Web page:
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How to Evict a Tenant in Colorado (7 Steps)

The process of evicting a tenant in Colorado may begin when a tenant fails to pay rent, when they fail to abide by the terms of their lease, or when a landlord wishes to terminate a month-to-month lease. The only way a landlord can terminate a lease is by going through a Forced Entry Detainer (FED) legal action to obtain a court order requiring a tenant to vacate a property.1

Laws C.R.S. 13-40-104,  § 13-40-104(d),  § 13-40-107.5(4)(a), and § 13-40-107

How to Evict

Step 1: Send an Eviction Notice

A landlord will identify the reason(s) for eviction when constructing their 10-Day Notice to Quit Form. The notice will inform the tenant of any options to cure and a timeline for doing so in order to stop the eviction process. The following events may be grounds for eviction in Colorado: 

  • Non-Payment/Non-Compliance (10-Day Notice to Quit) – A 10-day notice may be delivered when the tenant has failed to pay rent, the tenant has violated a specific term within the lease, the tenant has committed a substantial violation while in possession of the premises, such as a violent or drug-related felony, or an act on or near the property that substantially endangers a person or the property2, or if the tenant refuses to leave the premises after the end of the lease, which includes a month-to-month tenant staying after the landlord has given required notice that the lease will not be renewed.3
  • Illegal Activity (3-Day Notice) – If the tenant commits “substantial” lease-breaking offenses such as drug-related activity, violence, or property damage, the landlord may deliver this notice whereafter the tenant must leave after 3 days.
  • Month-to-Month (Varying Notice) – The Month-to-Month Termination Letter (form JDF 97) is used so a landlord can give their month-to-month tenant sufficient notice that their agreement will be terminated with the next term. Sufficient notice, in accordance with  § 13-40-107 is: 
    • 91 days for a tenancy of 1-year or longer
    • 28 days for a tenancy of 6 months to less than 1 year
    • 7 days for a tenancy of one month to fewer than six months
    • 3 days for a tenancy of one week to less than a month
    • 1 day for a tenancy of less than one week4

Step 2: Wait to Hear from the Tenant 

If your notice to quit outlined a time period in which the tenant can cure the issue for eviction, you must wait the entirety of that period for the tenant to reply. Evictions can be avoided in this period if and when the tenant communicates intent to pay the amount due in the case of missing or late rent payments, or rectify any lease violations.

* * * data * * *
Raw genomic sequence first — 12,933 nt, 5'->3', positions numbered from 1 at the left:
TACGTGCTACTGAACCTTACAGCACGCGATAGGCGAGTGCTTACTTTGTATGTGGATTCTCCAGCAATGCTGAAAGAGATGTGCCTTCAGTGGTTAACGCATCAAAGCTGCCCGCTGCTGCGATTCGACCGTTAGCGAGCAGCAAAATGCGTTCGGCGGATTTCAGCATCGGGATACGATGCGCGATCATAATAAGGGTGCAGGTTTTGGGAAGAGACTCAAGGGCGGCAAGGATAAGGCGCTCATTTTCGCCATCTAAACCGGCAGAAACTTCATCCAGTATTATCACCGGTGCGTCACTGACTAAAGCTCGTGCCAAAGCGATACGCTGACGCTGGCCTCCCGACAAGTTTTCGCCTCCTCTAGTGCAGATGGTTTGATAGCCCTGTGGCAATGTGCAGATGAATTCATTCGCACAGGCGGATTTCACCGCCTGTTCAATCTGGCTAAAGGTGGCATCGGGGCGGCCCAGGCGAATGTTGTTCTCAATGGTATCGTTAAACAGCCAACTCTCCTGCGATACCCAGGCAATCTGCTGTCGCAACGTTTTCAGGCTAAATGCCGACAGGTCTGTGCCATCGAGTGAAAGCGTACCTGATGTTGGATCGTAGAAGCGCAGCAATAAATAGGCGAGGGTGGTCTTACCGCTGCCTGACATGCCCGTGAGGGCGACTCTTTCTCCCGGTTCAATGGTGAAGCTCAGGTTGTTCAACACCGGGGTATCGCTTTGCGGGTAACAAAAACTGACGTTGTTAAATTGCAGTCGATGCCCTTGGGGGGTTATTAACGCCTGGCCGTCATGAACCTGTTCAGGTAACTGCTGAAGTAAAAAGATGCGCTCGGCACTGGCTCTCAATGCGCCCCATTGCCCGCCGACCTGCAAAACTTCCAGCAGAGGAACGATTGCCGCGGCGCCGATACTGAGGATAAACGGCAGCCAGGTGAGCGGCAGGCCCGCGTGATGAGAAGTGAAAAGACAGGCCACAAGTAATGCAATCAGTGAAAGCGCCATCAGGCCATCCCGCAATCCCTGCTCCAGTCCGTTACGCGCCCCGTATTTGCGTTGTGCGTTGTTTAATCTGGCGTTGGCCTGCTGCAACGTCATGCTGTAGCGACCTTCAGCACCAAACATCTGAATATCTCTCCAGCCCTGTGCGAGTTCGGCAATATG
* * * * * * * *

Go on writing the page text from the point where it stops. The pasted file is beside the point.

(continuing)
Step 3: File in Court 

  • Filing Fee:
    • $85 (if claim is less than $1,000) 
    • $100 (claims $1,000 up to $15,000) 
    • $130 (claims $1,500 up to $25,000)5
  • Average Processing Time:
    • 7-14 days6
  • Where to File: District Court

The formal eviction process begins once the 10-day notice without the tenant curing the issue at hand, and then the landlord must pursue the Forced Entry Detainer (FED) at their district court. To do so, they will need to file: 

  • Complaint in Forcible Entry and Detainer (JDF 99)
  • Summons in Forcible Entry and Unlawful Detainer (CRCCP Form 1A)
  • Answer Under Simplified Civil Procedure (CRCCP Form 3)

Step 4: Serve the Tenant

A Court Summons can be served either by:

  • Sheriff’s Department
  • A private process server
  • A legal adult who is not a party to the action

The defendant must be served at least 7 days before the day of appearance specified in the Summons.7 If personal service isn’t successful, the service processor must post the papers on the door to the main entrance of the rental property or another conspicuous place on the property. 

Step 5: Attend Court Hearing 

The plaintiff will have the burden of proof, meaning a landlord should be prepared to present photos to prove damages, while the defendant (tenant) will have to prove payment of rent if that was the cause for eviction. 

If a landlord fails to prove their case, “the defendant shall have judgment and execution for his costs.”8

Step 6: Obtain a Writ of Restitution

If the court determines Summons were served in accordance with the law and the defendant has committed an unlawful detainer, a writ of restitution9 will be issued and shall remain in effect for forty-nine days. 

Step 7: Obtain the Property 

No sooner than 48 hours after the writ of restitution has been granted, it will be executed during daylight hours with the assistance of a sheriff, undersheriff, or deputy sheriff.10 This is to ensure that any belongings of the tenant aren’t damaged while being removed from the property, protecting the landlord from any civil liabilities in the matter.11

Evictions in Colorado: Video


  1. https://www.colorado.gov/pacific/sites/default/files/Attachment%2010-Landord%20and%20Tenant%20Rights.pdf
  2. § 13-40-107.5
  3. https://www.colorado.gov/pacific/sites/default/files/Attachment%2010-Landord%20and%20Tenant%20Rights.pdf
  4. § 13-40-107
  5. https://www.courts.state.co.us/Forms/PDF/JDF%20100-%20FED%20Instructions.pdf
  6. § 13-40-111
  7. § 13-40-112
  8. § 13-40-116
  9. § 13-40-115
  10. § 13-40-122
  11. § 13-40-122